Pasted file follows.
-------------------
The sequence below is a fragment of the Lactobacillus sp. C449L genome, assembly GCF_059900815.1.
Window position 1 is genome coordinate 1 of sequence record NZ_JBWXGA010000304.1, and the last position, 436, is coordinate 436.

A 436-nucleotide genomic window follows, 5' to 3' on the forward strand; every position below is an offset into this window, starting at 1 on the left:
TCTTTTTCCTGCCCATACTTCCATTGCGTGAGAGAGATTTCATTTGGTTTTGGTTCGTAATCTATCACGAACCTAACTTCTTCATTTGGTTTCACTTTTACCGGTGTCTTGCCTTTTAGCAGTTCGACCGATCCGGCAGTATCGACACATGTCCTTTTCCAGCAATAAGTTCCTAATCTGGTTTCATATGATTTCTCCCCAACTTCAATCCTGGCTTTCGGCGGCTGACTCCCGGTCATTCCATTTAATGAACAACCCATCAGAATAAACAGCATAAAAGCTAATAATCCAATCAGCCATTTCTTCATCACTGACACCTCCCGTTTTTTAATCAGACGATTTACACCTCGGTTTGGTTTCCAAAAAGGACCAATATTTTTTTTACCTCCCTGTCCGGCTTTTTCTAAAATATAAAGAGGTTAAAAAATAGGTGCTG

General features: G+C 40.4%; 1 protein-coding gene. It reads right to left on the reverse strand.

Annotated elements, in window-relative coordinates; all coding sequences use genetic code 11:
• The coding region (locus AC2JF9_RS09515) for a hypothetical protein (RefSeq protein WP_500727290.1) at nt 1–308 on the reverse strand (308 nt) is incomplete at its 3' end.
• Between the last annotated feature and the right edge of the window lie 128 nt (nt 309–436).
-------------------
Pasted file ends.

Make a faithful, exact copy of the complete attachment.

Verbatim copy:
The sequence below is a fragment of the Lactobacillus sp. C449L genome, assembly GCF_059900815.1.
Window position 1 is genome coordinate 1 of sequence record NZ_JBWXGA010000304.1, and the last position, 436, is coordinate 436.

A 436-nucleotide genomic window follows, 5' to 3' on the forward strand; every position below is an offset into this window, starting at 1 on the left:
TCTTTTTCCTGCCCATACTTCCATTGCGTGAGAGAGATTTCATTTGGTTTTGGTTCGTAATCTATCACGAACCTAACTTCTTCATTTGGTTTCACTTTTACCGGTGTCTTGCCTTTTAGCAGTTCGACCGATCCGGCAGTATCGACACATGTCCTTTTCCAGCAATAAGTTCCTAATCTGGTTTCATATGATTTCTCCCCAACTTCAATCCTGGCTTTCGGCGGCTGACTCCCGGTCATTCCATTTAATGAACAACCCATCAGAATAAACAGCATAAAAGCTAATAATCCAATCAGCCATTTCTTCATCACTGACACCTCCCGTTTTTTAATCAGACGATTTACACCTCGGTTTGGTTTCCAAAAAGGACCAATATTTTTTTTACCTCCCTGTCCGGCTTTTTCTAAAATATAAAGAGGTTAAAAAATAGGTGCTG

General features: G+C 40.4%; 1 protein-coding gene. It reads right to left on the reverse strand.

Annotated elements, in window-relative coordinates; all coding sequences use genetic code 11:
• The coding region (locus AC2JF9_RS09515) for a hypothetical protein (RefSeq protein WP_500727290.1) at nt 1–308 on the reverse strand (308 nt) is incomplete at its 3' end.
• Between the last annotated feature and the right edge of the window lie 128 nt (nt 309–436).